Insurance Services, Inc. – Underwriting Facilities ( offers essential coverage for manufacturers. All manufactured consumer goods considered under this program including food and beverage. A manufacturing facility can be challenged with a recall, government ban or adverse publicity event at any moment. Recent legislation and stricter regulations may result in a costly recall experience even for the most cautious manufacturer. Recall Crisis Recovery Plus has been developed by PLIS, Inc. to provide coverages for manufacturers in all industries. RCR PLUS reimburses for revenue loss, rehabilitation and related recall expenses. PLUS contains coverage options including adverse publicity, insured’s customer’s loss of profits, counterfeit products coverage and inoculations, vaccinations, and testing. In addition, crisis management assistance for this policy plays an important role in preventing and managing recall events. The knowledge and expertise in various pathogens, ever-changing regulations and business recovery methods are crucial when dealing with government authorities and the media. Obtain coverage and gain a crisis management resource to assist anytime throughout the policy period. Available limits: Maximum $18 million Carrier: Certain Underwriters at Lloyd’s, non-admitted States: All states Contact: PLIS Product Team at 512-328-0677 or e-mail:

This section brought to you by Insurance Journal's sister website:

Need a Market? Find It. FAST JANUARY 13, 2020 INSURANCE JOURNAL | 27

Special Report: Employment Practices Liability Potential Wage-and-Hour Claims Could Rise Under

New Overtime Rule By Andrew G. Simpson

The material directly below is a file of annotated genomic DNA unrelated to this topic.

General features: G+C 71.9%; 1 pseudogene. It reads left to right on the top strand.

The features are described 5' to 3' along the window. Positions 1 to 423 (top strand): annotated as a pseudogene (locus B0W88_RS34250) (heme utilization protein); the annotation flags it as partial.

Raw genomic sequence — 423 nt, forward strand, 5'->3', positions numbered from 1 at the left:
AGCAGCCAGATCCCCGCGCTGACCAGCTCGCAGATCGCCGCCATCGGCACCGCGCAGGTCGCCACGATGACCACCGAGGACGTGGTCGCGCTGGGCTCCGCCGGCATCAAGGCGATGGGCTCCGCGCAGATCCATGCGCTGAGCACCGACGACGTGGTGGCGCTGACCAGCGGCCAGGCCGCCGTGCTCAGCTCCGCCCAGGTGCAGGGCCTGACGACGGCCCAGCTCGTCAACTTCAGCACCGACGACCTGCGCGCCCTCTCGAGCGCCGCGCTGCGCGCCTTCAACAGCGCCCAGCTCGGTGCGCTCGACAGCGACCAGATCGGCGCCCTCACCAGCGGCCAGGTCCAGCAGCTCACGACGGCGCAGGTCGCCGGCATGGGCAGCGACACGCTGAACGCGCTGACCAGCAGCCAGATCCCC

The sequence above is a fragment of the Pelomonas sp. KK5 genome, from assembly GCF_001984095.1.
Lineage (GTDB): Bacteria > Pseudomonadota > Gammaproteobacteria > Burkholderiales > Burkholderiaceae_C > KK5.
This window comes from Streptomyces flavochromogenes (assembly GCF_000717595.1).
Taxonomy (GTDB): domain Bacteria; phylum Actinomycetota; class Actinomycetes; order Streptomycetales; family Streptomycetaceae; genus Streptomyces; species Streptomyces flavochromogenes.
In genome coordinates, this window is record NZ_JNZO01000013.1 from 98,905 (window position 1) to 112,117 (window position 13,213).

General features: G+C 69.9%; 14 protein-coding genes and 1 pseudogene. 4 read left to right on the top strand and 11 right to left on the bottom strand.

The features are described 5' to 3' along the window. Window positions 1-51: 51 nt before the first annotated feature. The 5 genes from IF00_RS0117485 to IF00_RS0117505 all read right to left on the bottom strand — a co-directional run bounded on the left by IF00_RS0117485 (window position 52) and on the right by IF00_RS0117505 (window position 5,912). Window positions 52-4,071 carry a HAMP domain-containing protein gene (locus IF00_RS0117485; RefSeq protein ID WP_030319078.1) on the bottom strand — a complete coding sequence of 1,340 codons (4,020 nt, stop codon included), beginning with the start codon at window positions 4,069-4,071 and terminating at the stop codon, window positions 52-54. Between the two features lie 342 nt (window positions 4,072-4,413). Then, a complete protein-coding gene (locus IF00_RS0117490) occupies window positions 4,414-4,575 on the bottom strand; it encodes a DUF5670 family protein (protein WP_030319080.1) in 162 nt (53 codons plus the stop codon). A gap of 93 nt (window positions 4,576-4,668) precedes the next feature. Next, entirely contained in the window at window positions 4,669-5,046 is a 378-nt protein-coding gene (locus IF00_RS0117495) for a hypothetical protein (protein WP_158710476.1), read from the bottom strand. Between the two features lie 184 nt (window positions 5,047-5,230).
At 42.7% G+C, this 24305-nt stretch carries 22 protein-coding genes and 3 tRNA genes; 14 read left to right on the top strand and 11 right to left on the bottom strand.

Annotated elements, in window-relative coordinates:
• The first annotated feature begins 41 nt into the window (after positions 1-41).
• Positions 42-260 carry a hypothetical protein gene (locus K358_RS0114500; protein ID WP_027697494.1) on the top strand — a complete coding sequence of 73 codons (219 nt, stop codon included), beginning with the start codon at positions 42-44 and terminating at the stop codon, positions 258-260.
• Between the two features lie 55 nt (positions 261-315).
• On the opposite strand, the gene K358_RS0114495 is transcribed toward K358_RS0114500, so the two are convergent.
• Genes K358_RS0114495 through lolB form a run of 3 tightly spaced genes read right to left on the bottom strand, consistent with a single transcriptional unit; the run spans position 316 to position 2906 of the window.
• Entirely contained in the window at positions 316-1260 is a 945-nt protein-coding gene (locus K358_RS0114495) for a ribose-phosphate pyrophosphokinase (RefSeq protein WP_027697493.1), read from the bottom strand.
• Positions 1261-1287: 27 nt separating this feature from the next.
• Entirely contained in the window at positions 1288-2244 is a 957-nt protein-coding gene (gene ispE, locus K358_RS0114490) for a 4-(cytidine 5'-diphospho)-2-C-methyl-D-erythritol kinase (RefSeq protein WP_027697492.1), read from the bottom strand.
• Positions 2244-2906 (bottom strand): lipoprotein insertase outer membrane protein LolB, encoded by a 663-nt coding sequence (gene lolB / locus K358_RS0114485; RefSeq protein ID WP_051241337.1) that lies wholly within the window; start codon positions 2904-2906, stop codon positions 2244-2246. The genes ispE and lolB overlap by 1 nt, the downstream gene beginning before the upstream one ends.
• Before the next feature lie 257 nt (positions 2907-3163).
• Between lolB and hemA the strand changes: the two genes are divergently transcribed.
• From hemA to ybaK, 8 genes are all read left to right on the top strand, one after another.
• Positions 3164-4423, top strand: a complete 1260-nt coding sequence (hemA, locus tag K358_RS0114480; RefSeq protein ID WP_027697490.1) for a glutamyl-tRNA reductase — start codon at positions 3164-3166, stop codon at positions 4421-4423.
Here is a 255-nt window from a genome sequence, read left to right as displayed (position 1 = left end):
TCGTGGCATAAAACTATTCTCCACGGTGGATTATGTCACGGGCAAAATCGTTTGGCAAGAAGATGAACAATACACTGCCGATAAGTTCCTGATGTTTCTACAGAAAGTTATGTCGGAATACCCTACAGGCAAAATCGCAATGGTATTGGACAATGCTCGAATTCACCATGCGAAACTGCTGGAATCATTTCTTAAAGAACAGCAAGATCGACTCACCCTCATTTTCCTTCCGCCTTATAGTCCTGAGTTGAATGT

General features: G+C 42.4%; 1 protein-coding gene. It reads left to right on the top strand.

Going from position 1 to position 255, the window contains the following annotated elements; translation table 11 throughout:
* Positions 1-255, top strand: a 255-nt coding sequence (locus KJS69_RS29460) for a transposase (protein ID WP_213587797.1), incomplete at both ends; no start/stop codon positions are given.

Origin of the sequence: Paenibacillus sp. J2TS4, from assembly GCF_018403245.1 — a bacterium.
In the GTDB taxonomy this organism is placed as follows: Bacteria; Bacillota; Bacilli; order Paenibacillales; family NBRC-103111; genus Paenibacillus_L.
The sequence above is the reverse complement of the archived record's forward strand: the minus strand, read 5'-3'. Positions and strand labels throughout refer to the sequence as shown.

ew federal rules on overtime pay, which began January 1, change for the first time since 2004 the threshold for who is entitled to overtime pay — and who is not. The new rule raises the income threshold that employees must reach to $684 per week, or $35,568 per year, to qualify as exempt from overtime. Employers are allowed to count up to 10% (or $3,556.80 per year) in bonuses or commissions towards the threshold. Workers making less than the threshold are entitled to earn one and one-half times their regular rate of pay for all hours over 40 during a work week.



Failure to properly implement the new regulations could expose employers to wage-and-hour type claims under the Fair Labor Standards Act (FLSA). For some employers, that could mean employment practices liability insurance claims. That’s one reason Chris Williams is trying to raise awareness. Williams is employment practices liability product manager for Travelers. He is responsible for employment practices underwriting strategy, including policy language, target markets, overall profitability of the book, marketing, and serving as a general resource for underwriters on employment practices. In a recent talk with Insurance Journal, Williams discussed the overtime rule change and what it means for employers, employees and insurance. There’s so much else going on in the area of employment practices, the overtime pay issue hasn’t gotten much attention. “That is a concern because the law’s already fairly complicated for employers to comply with,” Williams said. “Then, anytime you have a change in a complex law, you’re likely to see one, compliance challenges, and two, potential litigation coming out of that.” Williams said the starting point is understanding the basics of the current rule compared to the new rule that starts in January.

‘Employers are going to have to one, figure out who those individuals are. And two, they’re going to have to make sure they’re tracking their time, and if those folks are working more than 40 hours per week, they’re going to have to make sure that they’re compensated on a time-and-a-half basis for that time in excess of 40 hours per week.’ INSURANCEJOURNAL.COM